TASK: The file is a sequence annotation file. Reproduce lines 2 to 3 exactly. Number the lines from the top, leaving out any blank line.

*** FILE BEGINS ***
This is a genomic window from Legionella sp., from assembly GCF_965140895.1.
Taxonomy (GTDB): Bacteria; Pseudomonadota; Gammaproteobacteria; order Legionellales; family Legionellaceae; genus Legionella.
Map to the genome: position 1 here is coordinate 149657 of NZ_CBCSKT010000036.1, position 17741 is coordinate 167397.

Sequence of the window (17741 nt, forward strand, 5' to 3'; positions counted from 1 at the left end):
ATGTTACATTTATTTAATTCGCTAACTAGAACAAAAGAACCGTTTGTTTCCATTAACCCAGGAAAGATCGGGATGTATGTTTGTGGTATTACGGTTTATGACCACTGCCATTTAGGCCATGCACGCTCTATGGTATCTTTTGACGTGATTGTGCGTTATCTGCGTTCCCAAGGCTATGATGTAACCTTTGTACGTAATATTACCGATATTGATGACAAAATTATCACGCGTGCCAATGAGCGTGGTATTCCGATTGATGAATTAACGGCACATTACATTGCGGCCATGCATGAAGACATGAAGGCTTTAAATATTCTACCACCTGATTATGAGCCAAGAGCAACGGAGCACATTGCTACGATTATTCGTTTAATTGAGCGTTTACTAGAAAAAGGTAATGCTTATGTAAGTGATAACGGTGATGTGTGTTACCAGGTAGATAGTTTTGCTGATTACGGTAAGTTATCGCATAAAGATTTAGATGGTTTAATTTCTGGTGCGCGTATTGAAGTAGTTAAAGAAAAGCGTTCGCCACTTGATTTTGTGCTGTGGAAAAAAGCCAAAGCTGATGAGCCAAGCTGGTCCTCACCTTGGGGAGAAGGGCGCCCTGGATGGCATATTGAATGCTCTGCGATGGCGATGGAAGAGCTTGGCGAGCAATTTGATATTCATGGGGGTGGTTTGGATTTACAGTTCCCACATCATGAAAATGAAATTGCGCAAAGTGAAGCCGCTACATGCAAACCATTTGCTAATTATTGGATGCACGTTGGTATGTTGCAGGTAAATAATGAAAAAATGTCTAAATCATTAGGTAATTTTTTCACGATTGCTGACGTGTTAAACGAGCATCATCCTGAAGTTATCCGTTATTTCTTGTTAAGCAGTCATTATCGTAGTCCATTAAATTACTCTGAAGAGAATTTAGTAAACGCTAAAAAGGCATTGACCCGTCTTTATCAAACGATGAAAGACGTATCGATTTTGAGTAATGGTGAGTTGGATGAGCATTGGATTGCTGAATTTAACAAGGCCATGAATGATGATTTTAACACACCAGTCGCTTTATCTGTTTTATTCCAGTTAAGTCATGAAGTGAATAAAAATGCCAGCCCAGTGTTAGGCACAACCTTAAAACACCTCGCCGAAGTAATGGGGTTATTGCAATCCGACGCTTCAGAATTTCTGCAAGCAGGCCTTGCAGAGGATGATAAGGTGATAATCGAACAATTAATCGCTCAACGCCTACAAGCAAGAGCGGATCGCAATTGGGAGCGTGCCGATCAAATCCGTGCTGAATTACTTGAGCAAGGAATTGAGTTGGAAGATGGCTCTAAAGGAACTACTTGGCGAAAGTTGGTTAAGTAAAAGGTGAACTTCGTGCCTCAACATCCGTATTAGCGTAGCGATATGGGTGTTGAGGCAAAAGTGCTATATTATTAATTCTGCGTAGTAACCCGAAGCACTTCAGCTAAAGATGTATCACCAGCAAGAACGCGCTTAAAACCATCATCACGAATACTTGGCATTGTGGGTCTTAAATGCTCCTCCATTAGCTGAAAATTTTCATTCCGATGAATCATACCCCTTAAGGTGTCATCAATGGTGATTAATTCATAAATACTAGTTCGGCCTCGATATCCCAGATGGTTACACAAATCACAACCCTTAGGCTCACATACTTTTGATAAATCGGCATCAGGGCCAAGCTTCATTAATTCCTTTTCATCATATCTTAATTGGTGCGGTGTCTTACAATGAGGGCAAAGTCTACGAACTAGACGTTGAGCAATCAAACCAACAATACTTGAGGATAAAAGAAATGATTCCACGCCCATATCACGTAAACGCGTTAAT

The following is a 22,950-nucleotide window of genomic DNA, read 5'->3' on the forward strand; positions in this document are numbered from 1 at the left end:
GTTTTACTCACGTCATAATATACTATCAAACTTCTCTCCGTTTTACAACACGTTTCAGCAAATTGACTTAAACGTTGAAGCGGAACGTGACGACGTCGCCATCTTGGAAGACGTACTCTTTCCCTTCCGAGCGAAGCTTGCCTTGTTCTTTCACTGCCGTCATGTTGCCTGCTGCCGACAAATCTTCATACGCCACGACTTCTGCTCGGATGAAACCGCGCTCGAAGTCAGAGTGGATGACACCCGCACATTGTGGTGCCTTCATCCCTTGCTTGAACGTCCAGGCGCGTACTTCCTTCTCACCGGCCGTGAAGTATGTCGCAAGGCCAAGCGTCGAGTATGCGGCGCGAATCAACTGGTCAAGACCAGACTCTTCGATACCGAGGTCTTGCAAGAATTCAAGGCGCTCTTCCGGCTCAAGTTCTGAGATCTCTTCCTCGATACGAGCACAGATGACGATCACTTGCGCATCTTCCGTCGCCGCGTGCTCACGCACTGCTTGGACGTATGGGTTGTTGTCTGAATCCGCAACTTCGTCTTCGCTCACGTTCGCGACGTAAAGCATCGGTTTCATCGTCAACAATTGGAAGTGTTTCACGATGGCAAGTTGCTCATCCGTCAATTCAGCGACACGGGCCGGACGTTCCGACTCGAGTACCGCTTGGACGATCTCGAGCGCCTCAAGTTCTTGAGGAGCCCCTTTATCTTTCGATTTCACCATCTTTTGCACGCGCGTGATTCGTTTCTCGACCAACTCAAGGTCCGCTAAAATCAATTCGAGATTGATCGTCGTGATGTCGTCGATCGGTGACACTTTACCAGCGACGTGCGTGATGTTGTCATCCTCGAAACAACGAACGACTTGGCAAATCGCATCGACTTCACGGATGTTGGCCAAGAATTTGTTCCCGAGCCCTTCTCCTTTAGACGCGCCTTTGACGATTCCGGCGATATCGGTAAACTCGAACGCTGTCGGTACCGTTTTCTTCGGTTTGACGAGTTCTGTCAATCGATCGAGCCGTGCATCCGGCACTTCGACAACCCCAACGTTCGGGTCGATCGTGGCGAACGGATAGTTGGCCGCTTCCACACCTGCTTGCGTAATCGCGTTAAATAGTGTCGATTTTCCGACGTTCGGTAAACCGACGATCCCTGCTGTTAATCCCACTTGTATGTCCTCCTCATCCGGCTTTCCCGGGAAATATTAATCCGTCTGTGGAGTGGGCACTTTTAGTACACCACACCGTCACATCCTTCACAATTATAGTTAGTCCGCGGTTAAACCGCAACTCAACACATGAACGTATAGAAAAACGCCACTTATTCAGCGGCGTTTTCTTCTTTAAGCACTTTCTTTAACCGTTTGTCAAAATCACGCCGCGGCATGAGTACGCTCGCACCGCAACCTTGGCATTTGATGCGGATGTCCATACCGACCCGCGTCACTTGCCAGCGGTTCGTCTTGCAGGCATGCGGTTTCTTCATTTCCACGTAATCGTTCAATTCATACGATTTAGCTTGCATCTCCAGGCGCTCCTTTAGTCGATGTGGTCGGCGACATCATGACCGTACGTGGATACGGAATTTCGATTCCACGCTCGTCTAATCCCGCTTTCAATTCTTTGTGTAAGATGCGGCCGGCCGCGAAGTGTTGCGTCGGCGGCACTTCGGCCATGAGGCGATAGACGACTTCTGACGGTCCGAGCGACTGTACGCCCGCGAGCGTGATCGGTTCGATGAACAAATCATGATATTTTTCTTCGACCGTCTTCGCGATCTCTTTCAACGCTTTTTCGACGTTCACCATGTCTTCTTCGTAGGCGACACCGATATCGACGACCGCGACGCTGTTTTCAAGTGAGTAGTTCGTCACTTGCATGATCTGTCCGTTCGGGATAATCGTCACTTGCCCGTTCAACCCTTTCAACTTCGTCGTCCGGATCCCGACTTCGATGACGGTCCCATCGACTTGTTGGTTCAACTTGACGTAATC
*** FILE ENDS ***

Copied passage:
Taxonomy (GTDB): Bacteria; Pseudomonadota; Gammaproteobacteria; order Legionellales; family Legionellaceae; genus Legionella.
Map to the genome: position 1 here is coordinate 149657 of NZ_CBCSKT010000036.1, position 17741 is coordinate 167397.